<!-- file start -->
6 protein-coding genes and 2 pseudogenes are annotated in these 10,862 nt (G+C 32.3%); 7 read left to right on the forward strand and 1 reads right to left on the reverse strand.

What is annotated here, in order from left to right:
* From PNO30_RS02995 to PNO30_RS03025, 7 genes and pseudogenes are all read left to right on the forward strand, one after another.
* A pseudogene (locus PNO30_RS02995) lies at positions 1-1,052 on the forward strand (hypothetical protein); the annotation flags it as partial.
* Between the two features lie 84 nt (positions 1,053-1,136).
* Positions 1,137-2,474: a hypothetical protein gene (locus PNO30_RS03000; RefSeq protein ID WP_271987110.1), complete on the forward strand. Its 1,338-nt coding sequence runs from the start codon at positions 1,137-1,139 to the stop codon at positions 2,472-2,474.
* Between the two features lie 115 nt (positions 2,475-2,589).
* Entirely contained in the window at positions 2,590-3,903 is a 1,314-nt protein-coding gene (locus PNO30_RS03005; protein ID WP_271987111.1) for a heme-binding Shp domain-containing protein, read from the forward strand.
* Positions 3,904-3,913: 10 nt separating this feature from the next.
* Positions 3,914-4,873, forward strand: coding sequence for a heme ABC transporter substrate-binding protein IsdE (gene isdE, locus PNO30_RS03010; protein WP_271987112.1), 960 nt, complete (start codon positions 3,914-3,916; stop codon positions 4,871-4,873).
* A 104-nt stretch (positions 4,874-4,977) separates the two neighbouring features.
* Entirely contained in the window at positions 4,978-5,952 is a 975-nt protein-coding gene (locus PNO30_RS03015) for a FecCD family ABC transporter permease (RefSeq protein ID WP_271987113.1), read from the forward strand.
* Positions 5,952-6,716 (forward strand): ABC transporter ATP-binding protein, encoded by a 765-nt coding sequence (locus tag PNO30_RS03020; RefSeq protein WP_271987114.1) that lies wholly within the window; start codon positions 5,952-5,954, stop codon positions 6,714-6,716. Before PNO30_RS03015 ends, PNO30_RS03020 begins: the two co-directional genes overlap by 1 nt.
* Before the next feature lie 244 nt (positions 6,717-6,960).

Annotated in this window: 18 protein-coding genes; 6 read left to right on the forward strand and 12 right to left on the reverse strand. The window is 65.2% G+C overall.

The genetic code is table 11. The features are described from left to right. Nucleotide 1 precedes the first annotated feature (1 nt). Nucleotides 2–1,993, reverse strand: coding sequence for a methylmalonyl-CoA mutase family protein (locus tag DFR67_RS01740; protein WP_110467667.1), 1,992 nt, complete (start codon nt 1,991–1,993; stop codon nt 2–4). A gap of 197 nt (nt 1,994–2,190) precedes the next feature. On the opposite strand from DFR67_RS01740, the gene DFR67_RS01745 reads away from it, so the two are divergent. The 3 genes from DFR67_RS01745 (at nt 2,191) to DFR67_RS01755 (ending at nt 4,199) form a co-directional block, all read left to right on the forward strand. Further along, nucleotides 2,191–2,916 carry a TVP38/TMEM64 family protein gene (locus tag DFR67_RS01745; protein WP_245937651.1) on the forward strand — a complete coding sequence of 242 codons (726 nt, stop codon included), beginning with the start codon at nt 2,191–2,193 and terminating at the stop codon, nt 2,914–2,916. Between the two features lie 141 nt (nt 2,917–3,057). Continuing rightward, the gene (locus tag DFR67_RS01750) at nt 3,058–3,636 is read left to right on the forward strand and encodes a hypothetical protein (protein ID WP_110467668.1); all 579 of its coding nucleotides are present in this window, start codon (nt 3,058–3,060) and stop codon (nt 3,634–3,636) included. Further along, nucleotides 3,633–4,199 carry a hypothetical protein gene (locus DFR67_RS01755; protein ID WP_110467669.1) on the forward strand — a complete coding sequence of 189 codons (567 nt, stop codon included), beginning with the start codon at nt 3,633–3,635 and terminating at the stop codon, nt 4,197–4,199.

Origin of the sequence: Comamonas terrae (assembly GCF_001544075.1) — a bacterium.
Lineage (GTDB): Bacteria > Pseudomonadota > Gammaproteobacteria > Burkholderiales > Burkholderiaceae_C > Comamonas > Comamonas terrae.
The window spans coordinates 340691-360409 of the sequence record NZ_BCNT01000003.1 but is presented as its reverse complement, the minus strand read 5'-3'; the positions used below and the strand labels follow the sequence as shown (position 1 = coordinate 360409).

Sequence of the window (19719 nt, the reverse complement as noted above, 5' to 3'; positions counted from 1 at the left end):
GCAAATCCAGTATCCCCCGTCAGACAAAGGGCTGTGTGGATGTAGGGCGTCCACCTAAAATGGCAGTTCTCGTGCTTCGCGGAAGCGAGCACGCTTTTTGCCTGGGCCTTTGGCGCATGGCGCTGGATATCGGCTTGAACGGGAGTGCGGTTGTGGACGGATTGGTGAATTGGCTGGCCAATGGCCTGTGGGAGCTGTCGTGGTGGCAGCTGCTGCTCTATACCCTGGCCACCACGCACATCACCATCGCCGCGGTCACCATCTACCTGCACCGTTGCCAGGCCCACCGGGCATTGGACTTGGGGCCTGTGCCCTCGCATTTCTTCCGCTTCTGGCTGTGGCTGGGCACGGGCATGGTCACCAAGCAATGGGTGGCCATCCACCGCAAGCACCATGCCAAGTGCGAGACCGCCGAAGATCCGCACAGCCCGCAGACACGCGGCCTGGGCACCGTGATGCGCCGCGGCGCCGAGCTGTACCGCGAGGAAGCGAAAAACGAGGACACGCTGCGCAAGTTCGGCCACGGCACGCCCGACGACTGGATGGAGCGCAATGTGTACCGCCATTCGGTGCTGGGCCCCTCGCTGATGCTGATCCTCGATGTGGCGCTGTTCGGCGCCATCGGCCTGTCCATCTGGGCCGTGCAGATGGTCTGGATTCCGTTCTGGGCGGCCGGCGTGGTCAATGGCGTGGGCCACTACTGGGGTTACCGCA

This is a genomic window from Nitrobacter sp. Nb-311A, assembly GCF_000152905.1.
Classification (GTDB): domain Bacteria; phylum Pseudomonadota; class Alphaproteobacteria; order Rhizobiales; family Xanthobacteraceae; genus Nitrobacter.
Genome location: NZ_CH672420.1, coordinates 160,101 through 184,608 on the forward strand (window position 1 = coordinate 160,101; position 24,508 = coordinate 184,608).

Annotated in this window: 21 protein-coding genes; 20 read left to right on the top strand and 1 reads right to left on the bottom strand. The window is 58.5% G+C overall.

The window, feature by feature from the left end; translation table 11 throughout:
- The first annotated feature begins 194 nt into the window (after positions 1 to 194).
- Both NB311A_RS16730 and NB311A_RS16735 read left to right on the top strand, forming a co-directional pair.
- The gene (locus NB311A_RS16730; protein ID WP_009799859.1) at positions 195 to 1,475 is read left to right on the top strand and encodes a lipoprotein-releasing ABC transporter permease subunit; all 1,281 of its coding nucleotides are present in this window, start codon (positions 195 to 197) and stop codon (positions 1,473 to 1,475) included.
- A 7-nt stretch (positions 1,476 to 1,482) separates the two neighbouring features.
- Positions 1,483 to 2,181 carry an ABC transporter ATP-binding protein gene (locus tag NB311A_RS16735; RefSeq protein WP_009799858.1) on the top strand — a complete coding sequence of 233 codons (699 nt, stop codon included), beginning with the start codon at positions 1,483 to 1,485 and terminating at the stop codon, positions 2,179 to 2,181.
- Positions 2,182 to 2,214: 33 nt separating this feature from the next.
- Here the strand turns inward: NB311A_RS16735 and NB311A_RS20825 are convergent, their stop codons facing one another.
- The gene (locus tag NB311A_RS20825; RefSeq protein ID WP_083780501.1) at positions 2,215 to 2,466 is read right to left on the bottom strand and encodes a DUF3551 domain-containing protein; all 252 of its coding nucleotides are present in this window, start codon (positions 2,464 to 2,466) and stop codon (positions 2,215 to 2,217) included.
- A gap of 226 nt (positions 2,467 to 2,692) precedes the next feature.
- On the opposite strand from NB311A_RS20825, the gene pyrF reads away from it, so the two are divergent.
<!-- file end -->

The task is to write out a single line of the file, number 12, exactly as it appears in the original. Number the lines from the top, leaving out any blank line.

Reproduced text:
* Entirely contained in the window at positions 4,978-5,952 is a 975-nt protein-coding gene (locus PNO30_RS03015) for a FecCD family ABC transporter permease (RefSeq protein ID WP_271987113.1), read from the forward strand.